In-depth reviews

Toyota GT86 review - Engines, performance and drive

Great balance and nimble steering make the GT86 a joy through the bends – but more power would be good

With its low price and impressive handling, the Toyota GT86 has few rivals that come close to beating it for driving enjoyment at such a low cost. However, with the newer Mazda MX-5 now on sale, the Japanese coupe doesn't have it as easy as it once did.

The rear-wheel-drive chassis on the Toyota GT86 is perfectly balanced, however. There's loads of feedback from the steering and the brakes are strong without biting harshly, meaning the driver gets loads of confidence when driving quickly.

Toyota GT86 Orange Edition review

An even weight distribution means the car still feels well balanced, while responsive steering allows you to catch tail slides with relative ease. On track, you can easily turn a slide into a drift by keeping the power on, although circuit use also demonstrates that the GT86 could easily cope with an extra 50bhp, which would make it all the more entertaining.

In fact, owners often complain that the GT86 isn't really fast enough, yet in slippery conditions, 197bhp feels like plenty. Despite a mild facelift in 2017, however, there's still no option for a more powerful turbocharged version. The aforementioned facelift did make some changes to the shocks and steering, but you'd be hard-pushed to notice the changes without driving the two cars back-to-back.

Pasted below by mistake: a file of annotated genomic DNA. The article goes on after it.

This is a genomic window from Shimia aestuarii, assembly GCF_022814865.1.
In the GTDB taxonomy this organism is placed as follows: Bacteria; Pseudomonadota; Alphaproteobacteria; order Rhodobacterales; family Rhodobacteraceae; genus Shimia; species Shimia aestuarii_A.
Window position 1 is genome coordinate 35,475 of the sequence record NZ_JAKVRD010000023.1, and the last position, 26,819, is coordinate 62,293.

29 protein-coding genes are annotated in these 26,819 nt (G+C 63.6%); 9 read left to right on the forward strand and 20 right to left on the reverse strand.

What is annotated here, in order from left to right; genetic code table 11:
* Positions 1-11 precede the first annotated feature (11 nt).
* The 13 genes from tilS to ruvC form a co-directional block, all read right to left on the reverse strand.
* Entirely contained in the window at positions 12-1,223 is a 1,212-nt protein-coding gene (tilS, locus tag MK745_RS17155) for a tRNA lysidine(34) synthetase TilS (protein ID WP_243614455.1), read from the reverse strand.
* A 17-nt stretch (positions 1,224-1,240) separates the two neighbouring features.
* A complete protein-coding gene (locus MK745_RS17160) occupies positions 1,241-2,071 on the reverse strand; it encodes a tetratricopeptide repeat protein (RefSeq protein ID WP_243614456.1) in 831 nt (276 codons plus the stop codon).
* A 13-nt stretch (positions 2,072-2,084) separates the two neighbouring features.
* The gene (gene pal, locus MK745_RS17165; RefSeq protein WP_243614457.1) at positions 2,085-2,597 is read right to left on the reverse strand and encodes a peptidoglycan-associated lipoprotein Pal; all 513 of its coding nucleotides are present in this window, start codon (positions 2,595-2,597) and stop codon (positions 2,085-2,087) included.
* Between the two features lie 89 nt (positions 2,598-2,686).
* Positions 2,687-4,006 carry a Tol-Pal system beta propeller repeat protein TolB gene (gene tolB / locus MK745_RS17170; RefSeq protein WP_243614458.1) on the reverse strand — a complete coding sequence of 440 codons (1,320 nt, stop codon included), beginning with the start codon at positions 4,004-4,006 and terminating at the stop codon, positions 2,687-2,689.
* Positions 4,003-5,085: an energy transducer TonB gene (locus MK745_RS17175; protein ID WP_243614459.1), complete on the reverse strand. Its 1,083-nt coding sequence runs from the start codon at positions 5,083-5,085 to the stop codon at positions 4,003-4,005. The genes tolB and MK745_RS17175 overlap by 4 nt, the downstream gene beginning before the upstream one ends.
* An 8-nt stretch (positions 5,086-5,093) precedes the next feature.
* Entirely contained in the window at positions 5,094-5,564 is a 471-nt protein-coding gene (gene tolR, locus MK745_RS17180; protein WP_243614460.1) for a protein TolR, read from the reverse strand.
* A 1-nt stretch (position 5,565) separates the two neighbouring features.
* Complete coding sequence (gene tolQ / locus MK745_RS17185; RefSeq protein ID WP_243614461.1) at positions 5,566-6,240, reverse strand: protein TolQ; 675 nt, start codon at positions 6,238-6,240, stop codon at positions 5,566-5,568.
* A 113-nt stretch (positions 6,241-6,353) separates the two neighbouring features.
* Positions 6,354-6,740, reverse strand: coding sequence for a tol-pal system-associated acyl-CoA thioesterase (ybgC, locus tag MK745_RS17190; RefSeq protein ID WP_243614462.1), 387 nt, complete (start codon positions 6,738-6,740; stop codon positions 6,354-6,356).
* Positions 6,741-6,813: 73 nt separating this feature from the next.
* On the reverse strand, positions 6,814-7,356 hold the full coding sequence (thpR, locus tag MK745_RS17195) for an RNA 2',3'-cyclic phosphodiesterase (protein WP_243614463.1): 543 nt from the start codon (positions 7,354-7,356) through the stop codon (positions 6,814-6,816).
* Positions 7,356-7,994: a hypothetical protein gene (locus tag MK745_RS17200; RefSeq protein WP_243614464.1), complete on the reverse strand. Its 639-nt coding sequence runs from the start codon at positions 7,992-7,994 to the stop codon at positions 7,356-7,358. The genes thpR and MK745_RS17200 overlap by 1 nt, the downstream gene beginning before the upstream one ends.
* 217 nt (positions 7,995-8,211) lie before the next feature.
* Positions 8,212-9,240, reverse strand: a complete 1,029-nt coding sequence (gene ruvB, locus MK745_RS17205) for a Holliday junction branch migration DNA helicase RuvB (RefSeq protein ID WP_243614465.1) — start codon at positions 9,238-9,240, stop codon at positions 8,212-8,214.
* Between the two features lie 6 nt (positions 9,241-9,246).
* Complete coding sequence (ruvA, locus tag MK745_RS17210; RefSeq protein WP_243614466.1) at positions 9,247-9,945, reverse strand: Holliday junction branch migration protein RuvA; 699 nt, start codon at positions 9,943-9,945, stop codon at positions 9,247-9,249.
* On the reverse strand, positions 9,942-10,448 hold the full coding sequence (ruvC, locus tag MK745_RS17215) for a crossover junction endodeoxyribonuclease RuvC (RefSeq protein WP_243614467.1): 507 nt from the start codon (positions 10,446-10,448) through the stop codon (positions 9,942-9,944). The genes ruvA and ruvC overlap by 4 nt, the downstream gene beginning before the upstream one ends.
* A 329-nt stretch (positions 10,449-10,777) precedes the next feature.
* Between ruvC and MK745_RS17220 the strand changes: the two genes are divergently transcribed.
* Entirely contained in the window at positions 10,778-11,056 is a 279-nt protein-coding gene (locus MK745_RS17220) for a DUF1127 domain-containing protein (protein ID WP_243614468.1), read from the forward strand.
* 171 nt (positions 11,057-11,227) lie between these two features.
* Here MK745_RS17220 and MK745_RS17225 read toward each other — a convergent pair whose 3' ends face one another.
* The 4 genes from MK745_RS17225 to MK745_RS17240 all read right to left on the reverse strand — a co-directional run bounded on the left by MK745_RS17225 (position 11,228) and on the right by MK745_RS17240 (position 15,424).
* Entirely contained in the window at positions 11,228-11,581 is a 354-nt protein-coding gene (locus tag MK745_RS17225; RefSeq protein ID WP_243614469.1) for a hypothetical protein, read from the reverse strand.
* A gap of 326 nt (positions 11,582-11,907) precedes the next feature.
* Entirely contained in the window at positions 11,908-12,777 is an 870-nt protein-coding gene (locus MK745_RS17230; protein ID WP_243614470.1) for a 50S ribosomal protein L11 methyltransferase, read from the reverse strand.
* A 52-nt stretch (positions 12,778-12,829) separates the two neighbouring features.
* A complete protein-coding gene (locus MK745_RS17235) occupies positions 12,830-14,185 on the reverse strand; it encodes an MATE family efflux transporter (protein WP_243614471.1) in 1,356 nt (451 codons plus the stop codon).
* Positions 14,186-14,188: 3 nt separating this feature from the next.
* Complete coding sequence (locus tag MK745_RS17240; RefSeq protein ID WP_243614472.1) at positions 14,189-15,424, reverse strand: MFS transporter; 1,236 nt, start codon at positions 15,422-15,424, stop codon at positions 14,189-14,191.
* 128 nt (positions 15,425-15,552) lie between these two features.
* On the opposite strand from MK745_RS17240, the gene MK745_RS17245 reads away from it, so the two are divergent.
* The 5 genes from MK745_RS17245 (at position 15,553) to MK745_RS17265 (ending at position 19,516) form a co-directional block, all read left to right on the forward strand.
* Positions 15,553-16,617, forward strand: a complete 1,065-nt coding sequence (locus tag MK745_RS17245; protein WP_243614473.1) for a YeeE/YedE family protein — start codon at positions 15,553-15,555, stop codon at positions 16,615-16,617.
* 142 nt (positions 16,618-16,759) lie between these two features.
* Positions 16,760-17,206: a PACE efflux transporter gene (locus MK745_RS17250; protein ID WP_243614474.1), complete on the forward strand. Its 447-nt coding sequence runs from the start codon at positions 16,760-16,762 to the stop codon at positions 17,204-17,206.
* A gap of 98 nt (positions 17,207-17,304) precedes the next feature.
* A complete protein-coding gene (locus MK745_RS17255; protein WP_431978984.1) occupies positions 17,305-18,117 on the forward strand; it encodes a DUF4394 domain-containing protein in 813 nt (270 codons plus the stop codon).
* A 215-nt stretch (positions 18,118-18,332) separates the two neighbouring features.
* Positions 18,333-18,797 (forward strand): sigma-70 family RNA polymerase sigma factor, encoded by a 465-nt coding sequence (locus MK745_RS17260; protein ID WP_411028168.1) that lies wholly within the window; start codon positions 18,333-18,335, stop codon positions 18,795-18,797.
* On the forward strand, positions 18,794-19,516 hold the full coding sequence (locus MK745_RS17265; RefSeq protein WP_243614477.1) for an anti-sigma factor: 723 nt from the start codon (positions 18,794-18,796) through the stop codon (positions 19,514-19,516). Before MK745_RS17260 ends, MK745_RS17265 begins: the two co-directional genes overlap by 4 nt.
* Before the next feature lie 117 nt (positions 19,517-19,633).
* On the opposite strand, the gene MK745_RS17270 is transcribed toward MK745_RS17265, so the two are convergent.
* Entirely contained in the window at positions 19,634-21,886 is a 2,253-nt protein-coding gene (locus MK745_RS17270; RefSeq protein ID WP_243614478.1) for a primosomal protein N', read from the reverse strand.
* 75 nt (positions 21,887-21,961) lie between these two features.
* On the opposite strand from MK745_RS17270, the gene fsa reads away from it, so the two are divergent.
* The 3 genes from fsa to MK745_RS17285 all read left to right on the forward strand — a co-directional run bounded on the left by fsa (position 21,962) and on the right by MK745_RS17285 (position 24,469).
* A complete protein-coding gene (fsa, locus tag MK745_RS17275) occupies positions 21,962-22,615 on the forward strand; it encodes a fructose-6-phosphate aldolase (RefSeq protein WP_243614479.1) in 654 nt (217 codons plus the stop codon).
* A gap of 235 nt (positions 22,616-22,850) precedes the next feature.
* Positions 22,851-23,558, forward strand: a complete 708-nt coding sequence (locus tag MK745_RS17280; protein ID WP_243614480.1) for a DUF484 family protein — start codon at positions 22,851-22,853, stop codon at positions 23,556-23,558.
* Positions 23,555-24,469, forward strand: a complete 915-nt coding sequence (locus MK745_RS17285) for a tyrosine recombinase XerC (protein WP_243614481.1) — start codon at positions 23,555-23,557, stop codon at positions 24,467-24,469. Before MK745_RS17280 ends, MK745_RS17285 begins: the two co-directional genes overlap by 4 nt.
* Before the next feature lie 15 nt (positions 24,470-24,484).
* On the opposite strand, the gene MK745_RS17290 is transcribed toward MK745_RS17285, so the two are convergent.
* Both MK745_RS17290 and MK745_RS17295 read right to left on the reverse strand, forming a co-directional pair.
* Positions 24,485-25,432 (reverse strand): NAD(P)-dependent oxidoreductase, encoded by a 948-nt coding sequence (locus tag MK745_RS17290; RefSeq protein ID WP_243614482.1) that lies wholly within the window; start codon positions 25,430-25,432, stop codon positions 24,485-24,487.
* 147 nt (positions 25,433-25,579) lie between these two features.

The interior can get a bit noisy at speed and the firm suspension is a bit bouncy on the motorway – but the GT86 will put a smile back on your face as soon as you turn onto a twisty A-road.

Engines

The 2.0-litre flat-four boxer engine generates 197bhp and 205Nn of torque. Those are relatively modest numbers for a car of this nature, and to keep the power flowing, the Toyota's gearbox needs to be worked quite hard. Keen drivers won't mind too much, and the car will manage 0-62mph in 7.6 seconds with some nimble shifting.

Opt for the auto and you get a traditional torque converter unit rather than a dual-clutch set-up, although Toyota reckons its gearbox has software that mimics the feel of a dual-clutch box. It saps power though, to the extent that 0-62mph takes a rather pedestrian 8.2 seconds.

The ageing Nissan 370Z offers much more torque than the GT86, and some may prefer its muscular 324bhp V6 engine to the free-revving unit in the Toyota. All versions of Audi’s TT are quicker than the Toyota, too.

However, if you’re prepared to push for performance and are more interested in the actual drive than comparing vital statistics, then the GT86 can prove extremely rewarding.

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